BY: SIMONE JENNIFER SMITH
“I just want people to feel like they’re staring me in my eyes when they listen!” Malcom London
I was not sure what to expect when I walked into The Drake Hotel. I had received a Twitter message from this young man when I was away in England, and something about his requests made me want to respond. He had reached out to personally invite the Toronto Caribbean Newspaper to his concert, on Sunday, March 25, 2018, that is part of his current Right Away Series Tour. I had grabbed a few minutes to do some research on this young man, and I was instantly blown away. Please allow me to share with you my Malcom London experience.
When I arrived at The Drake, which was impossible to find, I was directed to the underground and entered a darkened room with candlelight and a crowd of young people in the middle singing along and rhyming along with the person on stage. I appreciated the intimacy of the event and made my way closer to the stage. I looked up, to see this young man wearing a very colorful dress; yes, I said dress. My first instinct was to pass judgment, but I thankfully caught myself and allowed myself to experience all that is Malcom London.
His energy radiated throughout the room, and seemed to energize everyone; his lyrics had a message. He addressed issues that in some spaces would make people feel very uncomfortable, but he was able to do it with such grace, that he had the crowd interacting with him on controversial issues like race and gender inequality. As a poet, activist, educator, and musician, this internationally recognized Chicago native is not afraid to speak his mind on stage or off. He has appeared on PBS for the first-ever televised Ted Talk with John Legend and Bill Gates. His ability to draw an audience has given him the opportunity to share a stage with rapper Lupe Fiasco, and actor Matt Damon.
He is passionate about the issues that face African Americans and helped to organize a historic youth delegation to the United Nations in Geneva addressing police violence in Chicago. As an educator, he regularly visits high schools, youth jails, and colleges to actively participate in writing workshops and to perform before thousands of students. He gives back to his community by running one of the largest youth open mic nights in Chicago alongside his friend, Chance The Rapper. He continues to take what he learns from teaching and his activism work and interjecting it in his music. He has found a way to intersect justice and poetic imagination.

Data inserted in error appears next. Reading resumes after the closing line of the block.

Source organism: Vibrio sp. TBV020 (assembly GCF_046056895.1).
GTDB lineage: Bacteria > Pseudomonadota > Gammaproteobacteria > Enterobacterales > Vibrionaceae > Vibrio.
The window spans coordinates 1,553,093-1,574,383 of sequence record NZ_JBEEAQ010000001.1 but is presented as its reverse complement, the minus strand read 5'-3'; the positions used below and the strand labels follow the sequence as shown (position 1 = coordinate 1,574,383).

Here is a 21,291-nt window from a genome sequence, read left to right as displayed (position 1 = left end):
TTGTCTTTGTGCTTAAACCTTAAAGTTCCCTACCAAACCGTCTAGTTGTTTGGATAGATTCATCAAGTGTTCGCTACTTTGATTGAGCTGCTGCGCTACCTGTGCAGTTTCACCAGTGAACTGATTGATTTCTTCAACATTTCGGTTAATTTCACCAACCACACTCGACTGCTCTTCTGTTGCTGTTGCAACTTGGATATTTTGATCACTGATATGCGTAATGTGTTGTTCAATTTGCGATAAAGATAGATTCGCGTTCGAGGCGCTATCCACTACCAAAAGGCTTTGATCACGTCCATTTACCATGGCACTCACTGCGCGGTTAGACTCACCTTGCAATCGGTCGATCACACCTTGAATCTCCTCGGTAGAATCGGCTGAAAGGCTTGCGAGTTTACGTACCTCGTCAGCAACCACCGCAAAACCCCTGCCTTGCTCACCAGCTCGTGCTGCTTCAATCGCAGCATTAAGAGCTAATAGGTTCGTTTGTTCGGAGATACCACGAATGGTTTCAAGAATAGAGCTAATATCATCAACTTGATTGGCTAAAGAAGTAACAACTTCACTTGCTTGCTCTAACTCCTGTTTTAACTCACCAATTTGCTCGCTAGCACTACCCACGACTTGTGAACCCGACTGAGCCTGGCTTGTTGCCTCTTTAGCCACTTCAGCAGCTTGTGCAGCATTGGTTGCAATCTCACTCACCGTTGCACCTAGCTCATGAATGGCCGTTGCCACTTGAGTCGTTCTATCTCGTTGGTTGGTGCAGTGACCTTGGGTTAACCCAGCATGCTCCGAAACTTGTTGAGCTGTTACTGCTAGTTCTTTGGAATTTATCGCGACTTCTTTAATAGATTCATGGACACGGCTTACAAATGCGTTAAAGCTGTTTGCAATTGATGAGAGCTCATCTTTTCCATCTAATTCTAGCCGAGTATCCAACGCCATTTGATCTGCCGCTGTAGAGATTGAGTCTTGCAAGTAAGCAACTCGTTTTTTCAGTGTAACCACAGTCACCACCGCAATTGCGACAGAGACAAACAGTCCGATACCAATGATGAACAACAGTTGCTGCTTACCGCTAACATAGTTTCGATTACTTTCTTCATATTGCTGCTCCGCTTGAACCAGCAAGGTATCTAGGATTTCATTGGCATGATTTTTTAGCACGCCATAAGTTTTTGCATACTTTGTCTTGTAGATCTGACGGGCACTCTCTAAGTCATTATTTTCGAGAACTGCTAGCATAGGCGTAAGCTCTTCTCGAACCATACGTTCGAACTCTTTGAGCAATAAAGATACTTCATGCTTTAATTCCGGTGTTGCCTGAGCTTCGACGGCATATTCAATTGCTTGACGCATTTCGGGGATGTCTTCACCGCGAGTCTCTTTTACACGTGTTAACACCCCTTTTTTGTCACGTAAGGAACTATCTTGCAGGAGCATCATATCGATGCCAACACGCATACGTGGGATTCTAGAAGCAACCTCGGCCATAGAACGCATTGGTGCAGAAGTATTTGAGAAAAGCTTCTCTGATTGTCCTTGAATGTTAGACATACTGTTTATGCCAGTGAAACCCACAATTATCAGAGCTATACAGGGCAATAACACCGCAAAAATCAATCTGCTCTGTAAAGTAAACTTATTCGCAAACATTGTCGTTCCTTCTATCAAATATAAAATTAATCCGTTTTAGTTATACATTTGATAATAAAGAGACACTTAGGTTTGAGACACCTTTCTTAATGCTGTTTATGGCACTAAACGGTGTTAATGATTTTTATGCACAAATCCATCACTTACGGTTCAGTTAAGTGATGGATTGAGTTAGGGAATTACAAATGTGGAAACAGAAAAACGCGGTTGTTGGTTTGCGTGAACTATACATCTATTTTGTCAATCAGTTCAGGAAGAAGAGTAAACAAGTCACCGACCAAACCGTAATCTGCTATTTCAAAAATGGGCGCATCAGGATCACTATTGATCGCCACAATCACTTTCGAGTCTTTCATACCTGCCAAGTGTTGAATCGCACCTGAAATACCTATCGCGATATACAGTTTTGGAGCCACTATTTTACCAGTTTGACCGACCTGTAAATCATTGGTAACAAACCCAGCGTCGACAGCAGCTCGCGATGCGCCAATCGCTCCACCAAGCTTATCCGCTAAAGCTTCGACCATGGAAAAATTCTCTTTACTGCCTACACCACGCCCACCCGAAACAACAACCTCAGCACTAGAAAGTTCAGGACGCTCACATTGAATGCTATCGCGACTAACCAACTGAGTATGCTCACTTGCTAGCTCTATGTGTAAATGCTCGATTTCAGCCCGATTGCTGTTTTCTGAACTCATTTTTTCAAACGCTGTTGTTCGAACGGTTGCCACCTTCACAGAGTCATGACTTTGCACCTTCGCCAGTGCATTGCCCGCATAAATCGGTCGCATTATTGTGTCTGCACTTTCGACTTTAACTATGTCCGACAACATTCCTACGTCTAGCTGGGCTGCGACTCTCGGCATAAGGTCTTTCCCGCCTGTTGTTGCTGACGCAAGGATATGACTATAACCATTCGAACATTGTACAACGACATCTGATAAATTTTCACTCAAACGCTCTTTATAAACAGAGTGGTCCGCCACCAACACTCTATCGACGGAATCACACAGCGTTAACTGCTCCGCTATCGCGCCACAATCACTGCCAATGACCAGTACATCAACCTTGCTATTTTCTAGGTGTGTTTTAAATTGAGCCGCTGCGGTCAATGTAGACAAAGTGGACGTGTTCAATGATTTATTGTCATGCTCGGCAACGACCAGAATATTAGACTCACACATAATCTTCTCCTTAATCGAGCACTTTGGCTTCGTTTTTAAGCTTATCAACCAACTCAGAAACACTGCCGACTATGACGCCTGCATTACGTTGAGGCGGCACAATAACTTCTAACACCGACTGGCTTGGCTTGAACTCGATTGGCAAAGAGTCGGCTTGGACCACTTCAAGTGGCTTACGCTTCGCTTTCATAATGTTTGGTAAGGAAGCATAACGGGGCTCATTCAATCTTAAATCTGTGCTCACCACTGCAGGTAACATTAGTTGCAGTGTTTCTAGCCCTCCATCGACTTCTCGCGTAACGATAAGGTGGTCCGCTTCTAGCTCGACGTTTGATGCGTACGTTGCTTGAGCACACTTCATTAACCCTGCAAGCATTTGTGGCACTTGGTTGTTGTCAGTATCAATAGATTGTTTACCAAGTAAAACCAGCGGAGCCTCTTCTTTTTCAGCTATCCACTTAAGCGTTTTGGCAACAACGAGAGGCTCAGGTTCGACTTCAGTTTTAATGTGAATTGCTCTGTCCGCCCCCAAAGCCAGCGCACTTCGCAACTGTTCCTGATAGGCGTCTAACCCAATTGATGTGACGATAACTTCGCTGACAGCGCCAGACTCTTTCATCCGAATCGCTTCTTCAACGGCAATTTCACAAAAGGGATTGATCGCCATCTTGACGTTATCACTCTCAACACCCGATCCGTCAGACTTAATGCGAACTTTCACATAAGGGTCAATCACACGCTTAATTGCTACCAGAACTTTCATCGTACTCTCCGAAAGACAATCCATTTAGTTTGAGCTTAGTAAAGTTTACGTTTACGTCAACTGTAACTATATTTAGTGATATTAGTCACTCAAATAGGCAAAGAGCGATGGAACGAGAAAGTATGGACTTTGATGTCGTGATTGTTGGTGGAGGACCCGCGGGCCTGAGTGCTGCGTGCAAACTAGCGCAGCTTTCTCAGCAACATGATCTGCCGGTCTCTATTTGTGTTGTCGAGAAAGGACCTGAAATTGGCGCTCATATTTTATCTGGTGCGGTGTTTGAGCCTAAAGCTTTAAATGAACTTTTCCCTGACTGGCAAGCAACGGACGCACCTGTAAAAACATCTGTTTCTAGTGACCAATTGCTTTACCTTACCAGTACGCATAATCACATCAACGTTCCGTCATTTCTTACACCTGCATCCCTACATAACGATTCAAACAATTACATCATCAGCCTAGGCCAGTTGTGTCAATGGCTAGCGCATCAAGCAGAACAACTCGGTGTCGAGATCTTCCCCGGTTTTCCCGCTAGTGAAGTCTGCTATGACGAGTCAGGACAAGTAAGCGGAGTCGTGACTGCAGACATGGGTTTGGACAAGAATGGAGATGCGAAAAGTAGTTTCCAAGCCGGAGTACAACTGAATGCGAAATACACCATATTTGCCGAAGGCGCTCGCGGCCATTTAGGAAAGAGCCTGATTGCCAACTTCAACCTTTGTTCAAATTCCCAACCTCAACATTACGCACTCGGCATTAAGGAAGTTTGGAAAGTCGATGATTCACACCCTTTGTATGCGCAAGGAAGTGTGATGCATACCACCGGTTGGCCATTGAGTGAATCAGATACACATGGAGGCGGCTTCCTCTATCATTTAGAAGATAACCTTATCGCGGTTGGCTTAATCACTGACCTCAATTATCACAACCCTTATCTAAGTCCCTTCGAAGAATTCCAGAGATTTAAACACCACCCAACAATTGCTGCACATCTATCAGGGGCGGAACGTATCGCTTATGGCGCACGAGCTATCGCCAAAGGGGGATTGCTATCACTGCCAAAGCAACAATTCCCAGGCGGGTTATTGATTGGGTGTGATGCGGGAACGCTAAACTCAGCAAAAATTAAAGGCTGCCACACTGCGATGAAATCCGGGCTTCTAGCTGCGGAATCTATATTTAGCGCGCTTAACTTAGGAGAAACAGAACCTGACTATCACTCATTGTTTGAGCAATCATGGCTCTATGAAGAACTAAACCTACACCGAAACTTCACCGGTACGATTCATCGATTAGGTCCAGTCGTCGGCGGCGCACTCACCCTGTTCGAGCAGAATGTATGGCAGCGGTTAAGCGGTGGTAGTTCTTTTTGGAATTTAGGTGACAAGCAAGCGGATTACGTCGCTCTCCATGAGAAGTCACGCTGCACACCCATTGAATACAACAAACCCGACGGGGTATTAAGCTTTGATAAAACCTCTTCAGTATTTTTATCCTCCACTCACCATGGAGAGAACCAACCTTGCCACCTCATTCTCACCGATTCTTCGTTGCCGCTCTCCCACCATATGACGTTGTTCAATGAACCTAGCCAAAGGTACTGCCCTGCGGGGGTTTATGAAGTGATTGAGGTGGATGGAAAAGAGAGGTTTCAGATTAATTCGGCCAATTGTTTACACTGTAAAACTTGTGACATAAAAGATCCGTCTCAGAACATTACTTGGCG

No great man exists without controversy; On November 24, 2015, Malcom was arrested for aggravated battery of a policeman, after the large protest that was held after the Laquan McDonald video was released. So that you have some background, Laquan McDonald was shot and killed on October 20, 2014, in Chicago, Illinois, by Chicago Police Officer Jason Van Dyke. Of course, Malcom’s story, and the police officer’s story were completely different in the retelling of events, but to add insult to injury, while he was sitting in jail, a young woman typed an open letter to the black, queer, feminist group London works with, descanting her experience with the young artist. She claimed that London had sexually assaulted her, and she wanted him to be held accountable. Needless to say, Malcom was hurt to hear a woman say that he had assaulted her because he has fought for black women and people along the LGBT spectrum for years. As I sat with the young man, I looked at him and thought, could it be possible? Could this young man be capable of what he has been accused of? Of course, he could, but let those who have not sinned cast the first stone. I was not here to lend my opinion on him, but rather take him for what he presented himself to be: a creative, well-spoken and energized young man who means well, and will not stop until justice is served in his community.
It was an honor to meet this young man, and I can see that he will rise to the top; with proper support and guidance, we could be looking at the next Malcom X. I wished him well and made him promise to come back and visit us here in Toronto. I think having him speak to young people in our community would be beneficial. We need to see more young people standing up for what is right and learning from their mistakes.